In the longer term, the report suggests that improving the quality of basic education delivered to students from poor backgrounds and reinforcing the spatial integration between economic hubs, where jobs are located, and underserviced informal settlements, would reduce poverty and inequality and support job creation.
Critical Views On Russia’s Policy Towards Africa Within Context Of New World Order
In September WhatsApp conversation with Matthew Ehret, a Senior Fellow and International Relations Expert at the American University in Moscow, he offers an insight into some aspects of Russia-African relations within the context of the emerging new global order.
In particular, Matthew gives in-depth views on Russia’s valuable contribution in a number of economic sectors including infrastructure development during the past few years in Africa, some suggestions for African leaders and further on the possible implications of Russia-China collaboration with Africa. Here are important excerpts of the wide-ranging interview:
What are the implications here and from historical perspectives that Russia is looking for its allies from Soviet-era in Africa…and “non-Western friends” for creating the new world order?
Russia is certainly working very hard to consolidate its alliances with many nations of the global south and former non-aligned network. This process is hinged on the Russia-China alliance best exemplified by the integration of the Eurasian Economic Union with the Belt and Road Initiative and the spirit of cooperation outlined in the the Feb. 4 Joint Statement for a New Era of Cooperation.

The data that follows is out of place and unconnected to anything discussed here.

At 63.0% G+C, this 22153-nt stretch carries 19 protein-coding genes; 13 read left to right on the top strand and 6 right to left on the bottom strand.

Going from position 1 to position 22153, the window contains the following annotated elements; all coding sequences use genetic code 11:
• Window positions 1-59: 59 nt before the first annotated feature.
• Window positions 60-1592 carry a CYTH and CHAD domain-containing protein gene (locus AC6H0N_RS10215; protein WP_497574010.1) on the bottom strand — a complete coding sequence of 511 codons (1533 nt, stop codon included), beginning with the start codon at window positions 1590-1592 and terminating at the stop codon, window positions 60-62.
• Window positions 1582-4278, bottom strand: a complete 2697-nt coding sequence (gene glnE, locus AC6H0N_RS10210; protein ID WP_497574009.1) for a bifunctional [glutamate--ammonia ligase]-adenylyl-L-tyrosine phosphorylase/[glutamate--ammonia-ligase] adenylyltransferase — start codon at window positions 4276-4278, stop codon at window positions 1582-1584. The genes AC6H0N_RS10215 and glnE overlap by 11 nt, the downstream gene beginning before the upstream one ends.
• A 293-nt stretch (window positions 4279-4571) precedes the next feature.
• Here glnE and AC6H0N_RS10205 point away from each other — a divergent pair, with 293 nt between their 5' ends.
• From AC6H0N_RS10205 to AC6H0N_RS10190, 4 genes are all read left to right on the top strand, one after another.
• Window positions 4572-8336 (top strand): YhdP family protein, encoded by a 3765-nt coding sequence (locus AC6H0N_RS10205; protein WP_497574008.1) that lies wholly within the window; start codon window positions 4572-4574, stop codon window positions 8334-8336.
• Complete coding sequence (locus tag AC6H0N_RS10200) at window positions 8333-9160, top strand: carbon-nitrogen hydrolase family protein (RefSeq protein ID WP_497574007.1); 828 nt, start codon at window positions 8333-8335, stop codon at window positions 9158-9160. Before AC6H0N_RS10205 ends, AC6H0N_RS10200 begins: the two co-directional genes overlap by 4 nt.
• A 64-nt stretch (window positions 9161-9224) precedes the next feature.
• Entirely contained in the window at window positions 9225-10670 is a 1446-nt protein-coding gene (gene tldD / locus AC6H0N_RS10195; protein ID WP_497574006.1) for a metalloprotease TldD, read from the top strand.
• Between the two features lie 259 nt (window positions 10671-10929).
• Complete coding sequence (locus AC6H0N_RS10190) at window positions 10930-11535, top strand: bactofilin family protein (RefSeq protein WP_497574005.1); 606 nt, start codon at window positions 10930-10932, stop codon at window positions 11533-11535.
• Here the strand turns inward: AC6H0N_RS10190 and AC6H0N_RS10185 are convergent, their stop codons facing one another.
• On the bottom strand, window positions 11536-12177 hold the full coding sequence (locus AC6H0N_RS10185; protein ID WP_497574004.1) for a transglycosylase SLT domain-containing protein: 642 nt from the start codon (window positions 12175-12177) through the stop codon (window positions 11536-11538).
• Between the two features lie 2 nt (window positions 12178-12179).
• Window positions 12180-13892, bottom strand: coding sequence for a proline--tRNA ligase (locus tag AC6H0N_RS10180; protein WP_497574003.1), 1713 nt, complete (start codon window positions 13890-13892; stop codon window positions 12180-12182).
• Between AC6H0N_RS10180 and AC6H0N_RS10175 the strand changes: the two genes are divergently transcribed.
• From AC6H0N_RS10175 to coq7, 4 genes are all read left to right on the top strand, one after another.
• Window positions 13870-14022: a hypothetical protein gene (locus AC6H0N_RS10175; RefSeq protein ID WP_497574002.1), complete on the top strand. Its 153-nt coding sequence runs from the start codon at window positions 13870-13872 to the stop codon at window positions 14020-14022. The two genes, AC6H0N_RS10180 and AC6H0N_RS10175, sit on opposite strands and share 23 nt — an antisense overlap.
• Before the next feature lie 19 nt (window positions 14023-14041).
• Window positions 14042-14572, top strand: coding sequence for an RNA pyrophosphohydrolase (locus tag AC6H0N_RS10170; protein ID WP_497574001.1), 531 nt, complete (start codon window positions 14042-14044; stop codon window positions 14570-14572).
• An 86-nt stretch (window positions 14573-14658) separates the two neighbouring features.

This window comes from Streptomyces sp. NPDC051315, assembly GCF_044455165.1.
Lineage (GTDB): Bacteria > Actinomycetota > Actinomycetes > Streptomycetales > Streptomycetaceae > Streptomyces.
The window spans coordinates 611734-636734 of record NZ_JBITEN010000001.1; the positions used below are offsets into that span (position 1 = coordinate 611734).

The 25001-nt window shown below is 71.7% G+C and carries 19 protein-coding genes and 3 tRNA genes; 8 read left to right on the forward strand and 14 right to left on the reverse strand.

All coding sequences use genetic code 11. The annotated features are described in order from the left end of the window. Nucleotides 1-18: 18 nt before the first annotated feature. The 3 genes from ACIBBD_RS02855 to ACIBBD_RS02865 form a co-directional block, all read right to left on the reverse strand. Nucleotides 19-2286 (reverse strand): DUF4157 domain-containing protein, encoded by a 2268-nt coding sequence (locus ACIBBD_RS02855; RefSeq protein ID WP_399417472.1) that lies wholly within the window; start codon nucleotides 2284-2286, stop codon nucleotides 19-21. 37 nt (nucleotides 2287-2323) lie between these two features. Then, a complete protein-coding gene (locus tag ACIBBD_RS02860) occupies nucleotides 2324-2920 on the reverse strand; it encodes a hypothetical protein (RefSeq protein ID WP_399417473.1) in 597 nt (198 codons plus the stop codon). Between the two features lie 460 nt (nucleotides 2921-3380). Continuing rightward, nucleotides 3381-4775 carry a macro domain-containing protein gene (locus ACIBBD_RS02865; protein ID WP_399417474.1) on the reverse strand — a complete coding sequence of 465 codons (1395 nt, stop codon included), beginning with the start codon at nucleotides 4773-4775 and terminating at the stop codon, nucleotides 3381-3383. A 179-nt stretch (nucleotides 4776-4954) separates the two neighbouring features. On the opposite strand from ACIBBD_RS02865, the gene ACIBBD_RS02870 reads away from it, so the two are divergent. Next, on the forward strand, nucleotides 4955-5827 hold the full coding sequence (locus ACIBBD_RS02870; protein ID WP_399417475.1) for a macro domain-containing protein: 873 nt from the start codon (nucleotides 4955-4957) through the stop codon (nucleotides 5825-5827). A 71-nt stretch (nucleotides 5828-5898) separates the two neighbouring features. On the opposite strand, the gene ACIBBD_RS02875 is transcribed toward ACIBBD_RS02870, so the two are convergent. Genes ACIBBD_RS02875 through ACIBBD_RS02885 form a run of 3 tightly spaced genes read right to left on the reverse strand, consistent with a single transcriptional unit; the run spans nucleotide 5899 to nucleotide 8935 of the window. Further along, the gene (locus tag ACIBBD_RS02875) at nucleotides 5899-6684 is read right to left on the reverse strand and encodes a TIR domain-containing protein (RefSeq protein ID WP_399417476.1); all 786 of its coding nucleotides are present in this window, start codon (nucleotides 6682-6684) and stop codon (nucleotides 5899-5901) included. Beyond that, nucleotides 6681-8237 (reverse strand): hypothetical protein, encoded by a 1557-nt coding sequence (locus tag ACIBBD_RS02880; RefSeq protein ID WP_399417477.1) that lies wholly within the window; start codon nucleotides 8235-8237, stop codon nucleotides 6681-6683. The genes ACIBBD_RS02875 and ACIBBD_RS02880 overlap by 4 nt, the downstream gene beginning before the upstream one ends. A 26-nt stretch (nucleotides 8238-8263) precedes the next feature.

Of course this is more than simply gaining spheres of influence as many analysts try to interpret the process now underway, but has much more to do with a common vision for instituting a new system of cooperation, creative growth and long term thinking uniting diverse cultural and religious groups of the globe around a common destiny which is a completely different type of paradigm than the unipolar ideology of closed-system thinking dominant among the technocrats trying to manage the rules based international order.
Soviet Union, of course, enormously supported Africa’s liberation struggle and resultantly attained political independence in the 60s. What could be the best practical way for Russia to fight what it now referred to as “neocolonialism” in Africa?
Simply operating on a foundation of honest business is an obvious but important thing to do. The African people have known mostly abuse and dishonest neo-colonial policies under the helm of the World Bank and IMF since WW2, and so having Russia continue to provide investment and business deals tied to the construction of special economic zones that drive industrial growth, infrastructure and especially modern electricity access which Africa desperately needs are key in this process.